Sabbatical

Say mister, can you spare a dime?
Some change could make a change
Could buy some time
Some freedom
Or an ear to hear my story
It’s all I’ve got
My fiction beats the hell out of my truth
A palm upturned burnt blue

–From Kiss the Bottle by Jawbreaker (Covered remarkably by Lucero)

A few days before I left Ithaca, someone broke into my car. They took nothing but the change I had in the ashtray—a few dollars perhaps. I didn’t get around to counting it, but I’m sure they did. I’m sure that whatever they used that money for kept them from being hungry or sober. I was going to use that change to pay tolls on my way out of Ithaca. For whatever they used it for, I’m sure it didn’t get them far.

I spent the last year and a half living in an apartment formerly occupied by my ex-wife, which I wasn’t aware of until a month into my residence there. Regardless, I did a lot of work in that cave, making up for the lack of writing I experienced when I was married. While moving out of that place provided some sort of closure, it is a place that I enjoyed more as home than a reminder of my ex.

I packed the same boxes I moved in there with, the same boxes I used when I left my ex. The cursive, Sharpie scrawl on the corners of each box had been crossed out, new labels written, and those crossed off as well. I didn’t label the boxes this time. It doesn’t matter. My things, what I have left from “Things Temporary” are the lingering items I’ve used to make a temporary home. Home, for me, doesn’t feel like home unless it is temporary.

This past semester went by quicker than any I can remember over the past five years, and the packing, the box-stuffing routine that I’m so used to, left Kamani restless and wondering—peering at me with her weird ear flopped. She tilted her head and smelled the corners of each box as I packed them. She got excited and jumped around in circles by the door like she always does for trips in the car. When I left her inside to carry the boxes out, she whined at the door until I returned. The ceremony made me grateful to have her, and any pain or horrible part of my marriage is barely remembered because of the joy that animal brings me, and I thought more about the changes over the past year.

I thought about the changes I made in teaching. I changed lesson plans, incorporated what I hoped were more interesting writing assignments. I reserved an auditorium for a big-screen viewing of “Fight Club.” I gave extra-credit in the appalling moments that I discovered most of my students had never seen “The Big Lebowski.” I adopted new connotations and vocabulary, such as bath salts, cake and twerking. I stopped wearing ties to class. I showed them Burroughs’s “Words of Advice for Young People.” I told them that everything they ever needed to know about life they learned in kindergarten. I told them that David McCullough Jr. was right and that they weren’t special. I encouraged them to steal from Walmart.

At the end of this semester, though, the red ink on their papers faded and made its way onto the pages of what my life has been over the past year and a half. As I was packing, I read through some old journals, things I’ve kept for me–a personal perspective of where I’ve come from; how much I’ve grown. I’ve shed most of my anger, my resentment, but I still find myself, at times, repeating things—trying to do things over and hoping that I can do them better. Then I realize that I’ve been walking around the same block in a different direction but I still keep stepping in the same pile of shit.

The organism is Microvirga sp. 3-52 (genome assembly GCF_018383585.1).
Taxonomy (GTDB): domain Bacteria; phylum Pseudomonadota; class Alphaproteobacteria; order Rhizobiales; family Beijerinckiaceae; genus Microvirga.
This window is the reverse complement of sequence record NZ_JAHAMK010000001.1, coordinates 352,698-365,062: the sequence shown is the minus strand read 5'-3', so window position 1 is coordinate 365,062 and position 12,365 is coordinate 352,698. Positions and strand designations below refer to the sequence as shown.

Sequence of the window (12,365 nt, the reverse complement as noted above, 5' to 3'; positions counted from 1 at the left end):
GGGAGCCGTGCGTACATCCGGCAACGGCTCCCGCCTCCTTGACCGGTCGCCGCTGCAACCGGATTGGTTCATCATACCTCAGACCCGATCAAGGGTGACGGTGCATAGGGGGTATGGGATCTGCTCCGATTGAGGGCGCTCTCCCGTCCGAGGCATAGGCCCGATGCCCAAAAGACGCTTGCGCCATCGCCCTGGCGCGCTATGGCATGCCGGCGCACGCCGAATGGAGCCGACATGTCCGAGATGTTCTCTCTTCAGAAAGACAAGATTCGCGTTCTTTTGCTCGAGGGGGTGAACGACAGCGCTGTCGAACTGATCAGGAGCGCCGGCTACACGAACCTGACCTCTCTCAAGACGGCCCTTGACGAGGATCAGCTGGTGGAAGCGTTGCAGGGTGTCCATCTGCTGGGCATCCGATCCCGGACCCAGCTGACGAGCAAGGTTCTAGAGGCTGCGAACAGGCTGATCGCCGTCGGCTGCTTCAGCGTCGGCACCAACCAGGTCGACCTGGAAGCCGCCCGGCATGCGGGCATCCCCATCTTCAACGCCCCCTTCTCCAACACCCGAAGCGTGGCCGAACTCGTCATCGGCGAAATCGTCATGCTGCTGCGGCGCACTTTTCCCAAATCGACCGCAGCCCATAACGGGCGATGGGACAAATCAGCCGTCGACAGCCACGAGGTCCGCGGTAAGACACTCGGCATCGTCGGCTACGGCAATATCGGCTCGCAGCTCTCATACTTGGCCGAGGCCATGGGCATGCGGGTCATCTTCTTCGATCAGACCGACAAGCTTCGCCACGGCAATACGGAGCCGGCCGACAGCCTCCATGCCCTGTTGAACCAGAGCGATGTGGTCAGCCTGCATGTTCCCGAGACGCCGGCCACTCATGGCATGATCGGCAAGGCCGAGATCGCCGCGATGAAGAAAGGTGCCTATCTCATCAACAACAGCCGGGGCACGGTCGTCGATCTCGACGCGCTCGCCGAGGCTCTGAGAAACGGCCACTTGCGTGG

I’ve been engaging with the same emotional instability, the same vapid, unsupported arguments, the same judgmental sanctimonious bullshit spouted from the mouths of deluded dipshits who build their pedestals with their lack of follow-through and their propensity to point their fingers—the same people who, instead of pushing to make their lives better, wait for everyone around them to falter so they can justify their judgments. Then I realize that I’m the fucking idiot who’s been standing there too long, like I’m staring at lop-sided tits on a mannequin because there was nothing left to look at, and I couldn’t find anything to scrape the shit from my shoe.

Perspectives change, and the benefits of education give us the knowledge to conquer new situations—to nod, pretend we believe the bullshit someone tries to feed us despite how small the spoon is, but in the end, control is the best you can hope for, and I don’t need shoes to drive away.

I’ve been starting over for most of my life. I’ve moved places with nothing but an Army-issue duffel bag and seven dollars in my pocket. I’ve walked away from more than one heart-shredding emotional disaster. I’ve seen my hopes and dreams shattered, but I have always been able to develop new goals. It seems, at times, what we thought we wanted had to shatter to make room for other things to expand, bloom—things that would truly make us happy. Sometimes, we become so enveloped by our hopes that the honesty we need is contained by something that will eventually lead us to resentment—something we realize we never really wanted to begin with. You don’t have to be that far away to miss the rotten petals on the rose.

I’m taking some time away from teaching, time to focus on what’s important to me, time to give more of myself to what matters most. I was fortunate to find that at a young age, during my escapes to the library (the most honest place I’ve ever been) where I could hide from the neighborhood bullies and cower in the quiet corners, bury myself in the pages of a Boxcar Children adventure or a Hardy Boys mystery. I’ll work toward another 10,000 hours, find new characters, develop new plots, use the delete button more, start over again and again and again and again. I’ll make the changes necessary to keep moving forward. I’ll keep my eyes on the road, but I’ll be watching for detours.

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